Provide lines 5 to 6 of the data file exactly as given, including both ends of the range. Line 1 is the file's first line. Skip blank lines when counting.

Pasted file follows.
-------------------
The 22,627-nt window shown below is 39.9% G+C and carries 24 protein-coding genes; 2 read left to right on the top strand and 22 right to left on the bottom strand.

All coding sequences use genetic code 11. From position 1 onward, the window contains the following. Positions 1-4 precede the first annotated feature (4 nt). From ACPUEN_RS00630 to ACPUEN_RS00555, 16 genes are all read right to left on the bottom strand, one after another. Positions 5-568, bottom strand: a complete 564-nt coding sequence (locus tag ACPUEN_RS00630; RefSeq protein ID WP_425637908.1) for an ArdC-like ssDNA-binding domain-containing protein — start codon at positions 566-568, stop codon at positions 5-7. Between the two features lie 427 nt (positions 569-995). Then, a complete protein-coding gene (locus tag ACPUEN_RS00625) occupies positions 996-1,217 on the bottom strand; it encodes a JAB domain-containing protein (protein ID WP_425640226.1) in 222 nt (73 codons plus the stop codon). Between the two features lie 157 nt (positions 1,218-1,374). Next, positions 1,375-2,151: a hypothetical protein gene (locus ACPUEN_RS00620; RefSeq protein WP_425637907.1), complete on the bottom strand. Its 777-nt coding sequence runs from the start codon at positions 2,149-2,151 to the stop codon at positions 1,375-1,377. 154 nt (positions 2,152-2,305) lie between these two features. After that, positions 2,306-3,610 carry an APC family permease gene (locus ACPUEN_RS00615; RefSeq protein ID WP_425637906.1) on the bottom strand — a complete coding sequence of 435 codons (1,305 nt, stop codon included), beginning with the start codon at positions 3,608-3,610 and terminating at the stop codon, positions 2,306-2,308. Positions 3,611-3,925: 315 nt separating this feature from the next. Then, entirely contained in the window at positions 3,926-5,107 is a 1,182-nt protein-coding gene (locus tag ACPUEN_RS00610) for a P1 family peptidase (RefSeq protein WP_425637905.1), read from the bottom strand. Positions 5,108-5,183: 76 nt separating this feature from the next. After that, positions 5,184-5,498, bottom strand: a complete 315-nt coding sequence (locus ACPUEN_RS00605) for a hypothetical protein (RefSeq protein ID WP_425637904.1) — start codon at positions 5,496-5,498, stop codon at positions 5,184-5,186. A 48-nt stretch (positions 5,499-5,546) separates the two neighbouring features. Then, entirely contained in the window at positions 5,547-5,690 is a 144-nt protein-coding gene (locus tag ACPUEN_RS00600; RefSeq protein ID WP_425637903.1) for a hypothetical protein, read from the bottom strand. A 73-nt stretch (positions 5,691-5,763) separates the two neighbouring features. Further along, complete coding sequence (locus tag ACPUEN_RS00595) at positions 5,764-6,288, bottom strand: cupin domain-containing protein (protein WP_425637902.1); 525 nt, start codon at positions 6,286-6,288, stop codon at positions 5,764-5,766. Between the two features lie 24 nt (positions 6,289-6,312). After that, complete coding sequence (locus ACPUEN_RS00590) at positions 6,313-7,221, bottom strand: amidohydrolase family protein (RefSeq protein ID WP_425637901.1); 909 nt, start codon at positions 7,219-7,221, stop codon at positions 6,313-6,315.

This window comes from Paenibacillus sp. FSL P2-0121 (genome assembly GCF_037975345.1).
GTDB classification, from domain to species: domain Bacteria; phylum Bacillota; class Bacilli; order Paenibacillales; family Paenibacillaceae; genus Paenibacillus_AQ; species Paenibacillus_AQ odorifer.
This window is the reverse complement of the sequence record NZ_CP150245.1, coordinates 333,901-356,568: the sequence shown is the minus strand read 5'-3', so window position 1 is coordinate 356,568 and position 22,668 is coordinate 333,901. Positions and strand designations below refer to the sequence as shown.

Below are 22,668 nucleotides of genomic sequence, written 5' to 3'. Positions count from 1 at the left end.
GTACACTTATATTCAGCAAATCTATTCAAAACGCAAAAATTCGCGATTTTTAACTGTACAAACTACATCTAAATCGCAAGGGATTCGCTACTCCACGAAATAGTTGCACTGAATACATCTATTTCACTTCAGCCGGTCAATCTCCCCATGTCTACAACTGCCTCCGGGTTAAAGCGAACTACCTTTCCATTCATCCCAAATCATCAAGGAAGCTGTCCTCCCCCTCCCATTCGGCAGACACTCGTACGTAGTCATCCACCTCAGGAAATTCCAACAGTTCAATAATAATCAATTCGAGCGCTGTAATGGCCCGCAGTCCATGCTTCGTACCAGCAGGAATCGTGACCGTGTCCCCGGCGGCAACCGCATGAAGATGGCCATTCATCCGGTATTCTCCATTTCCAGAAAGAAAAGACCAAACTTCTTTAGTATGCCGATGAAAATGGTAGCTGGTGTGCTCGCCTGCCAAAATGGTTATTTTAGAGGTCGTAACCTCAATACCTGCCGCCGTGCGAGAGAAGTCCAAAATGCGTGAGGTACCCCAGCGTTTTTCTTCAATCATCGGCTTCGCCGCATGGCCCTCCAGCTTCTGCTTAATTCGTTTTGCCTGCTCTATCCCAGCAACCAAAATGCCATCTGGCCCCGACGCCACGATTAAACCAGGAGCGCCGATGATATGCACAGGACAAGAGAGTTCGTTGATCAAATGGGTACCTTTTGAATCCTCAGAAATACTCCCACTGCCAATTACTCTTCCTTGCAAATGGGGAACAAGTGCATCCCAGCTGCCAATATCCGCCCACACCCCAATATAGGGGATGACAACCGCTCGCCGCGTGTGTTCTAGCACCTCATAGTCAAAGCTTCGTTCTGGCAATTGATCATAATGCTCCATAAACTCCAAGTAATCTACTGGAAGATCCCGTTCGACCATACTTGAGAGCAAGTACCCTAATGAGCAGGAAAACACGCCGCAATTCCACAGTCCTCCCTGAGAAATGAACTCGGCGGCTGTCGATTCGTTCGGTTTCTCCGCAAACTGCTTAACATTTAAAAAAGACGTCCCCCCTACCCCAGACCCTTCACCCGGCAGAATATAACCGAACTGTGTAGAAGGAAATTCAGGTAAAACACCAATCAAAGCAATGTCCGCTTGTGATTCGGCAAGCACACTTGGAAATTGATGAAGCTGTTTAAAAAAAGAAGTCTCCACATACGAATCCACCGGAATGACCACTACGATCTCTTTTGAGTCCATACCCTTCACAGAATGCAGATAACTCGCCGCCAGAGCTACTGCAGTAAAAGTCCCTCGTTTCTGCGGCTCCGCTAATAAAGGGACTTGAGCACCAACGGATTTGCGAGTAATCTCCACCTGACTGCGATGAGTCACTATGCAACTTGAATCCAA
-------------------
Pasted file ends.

This window is the reverse complement of the sequence record NZ_CP150245.1, coordinates 333,901-356,568: the sequence shown is the minus strand read 5'-3', so window position 1 is coordinate 356,568 and position 22,668 is coordinate 333,901. Positions and strand designations below refer to the sequence as shown.

Below are 22,668 nucleotides of genomic sequence, written 5' to 3'. Positions count from 1 at the left end.